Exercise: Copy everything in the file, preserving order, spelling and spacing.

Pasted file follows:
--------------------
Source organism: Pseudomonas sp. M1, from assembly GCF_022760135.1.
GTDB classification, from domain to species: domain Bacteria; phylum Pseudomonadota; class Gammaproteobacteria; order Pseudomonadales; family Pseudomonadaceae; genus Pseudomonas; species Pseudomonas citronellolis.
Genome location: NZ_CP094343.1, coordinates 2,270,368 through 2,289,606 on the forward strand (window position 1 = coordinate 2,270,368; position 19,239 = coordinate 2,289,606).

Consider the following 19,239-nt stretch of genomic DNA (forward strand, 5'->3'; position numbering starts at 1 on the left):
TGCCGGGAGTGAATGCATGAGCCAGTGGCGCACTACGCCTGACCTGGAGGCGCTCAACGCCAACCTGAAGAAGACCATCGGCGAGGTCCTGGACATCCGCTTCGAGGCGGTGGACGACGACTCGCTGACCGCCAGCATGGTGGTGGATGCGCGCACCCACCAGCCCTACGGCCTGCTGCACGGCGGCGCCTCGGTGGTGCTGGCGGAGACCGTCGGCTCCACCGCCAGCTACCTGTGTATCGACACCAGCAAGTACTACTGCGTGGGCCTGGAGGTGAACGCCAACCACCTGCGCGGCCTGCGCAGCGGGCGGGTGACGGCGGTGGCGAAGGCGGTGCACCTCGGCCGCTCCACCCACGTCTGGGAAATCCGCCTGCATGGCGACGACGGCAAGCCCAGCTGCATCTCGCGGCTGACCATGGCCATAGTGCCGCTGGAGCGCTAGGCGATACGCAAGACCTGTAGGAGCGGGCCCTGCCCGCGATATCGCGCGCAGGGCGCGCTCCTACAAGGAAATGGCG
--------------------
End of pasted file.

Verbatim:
Source organism: Pseudomonas sp. M1, from assembly GCF_022760135.1.
GTDB classification, from domain to species: domain Bacteria; phylum Pseudomonadota; class Gammaproteobacteria; order Pseudomonadales; family Pseudomonadaceae; genus Pseudomonas; species Pseudomonas citronellolis.
Genome location: NZ_CP094343.1, coordinates 2,270,368 through 2,289,606 on the forward strand (window position 1 = coordinate 2,270,368; position 19,239 = coordinate 2,289,606).

Consider the following 19,239-nt stretch of genomic DNA (forward strand, 5'->3'; position numbering starts at 1 on the left):
TGCCGGGAGTGAATGCATGAGCCAGTGGCGCACTACGCCTGACCTGGAGGCGCTCAACGCCAACCTGAAGAAGACCATCGGCGAGGTCCTGGACATCCGCTTCGAGGCGGTGGACGACGACTCGCTGACCGCCAGCATGGTGGTGGATGCGCGCACCCACCAGCCCTACGGCCTGCTGCACGGCGGCGCCTCGGTGGTGCTGGCGGAGACCGTCGGCTCCACCGCCAGCTACCTGTGTATCGACACCAGCAAGTACTACTGCGTGGGCCTGGAGGTGAACGCCAACCACCTGCGCGGCCTGCGCAGCGGGCGGGTGACGGCGGTGGCGAAGGCGGTGCACCTCGGCCGCTCCACCCACGTCTGGGAAATCCGCCTGCATGGCGACGACGGCAAGCCCAGCTGCATCTCGCGGCTGACCATGGCCATAGTGCCGCTGGAGCGCTAGGCGATACGCAAGACCTGTAGGAGCGGGCCCTGCCCGCGATATCGCGCGCAGGGCGCGCTCCTACAAGGAAATGGCG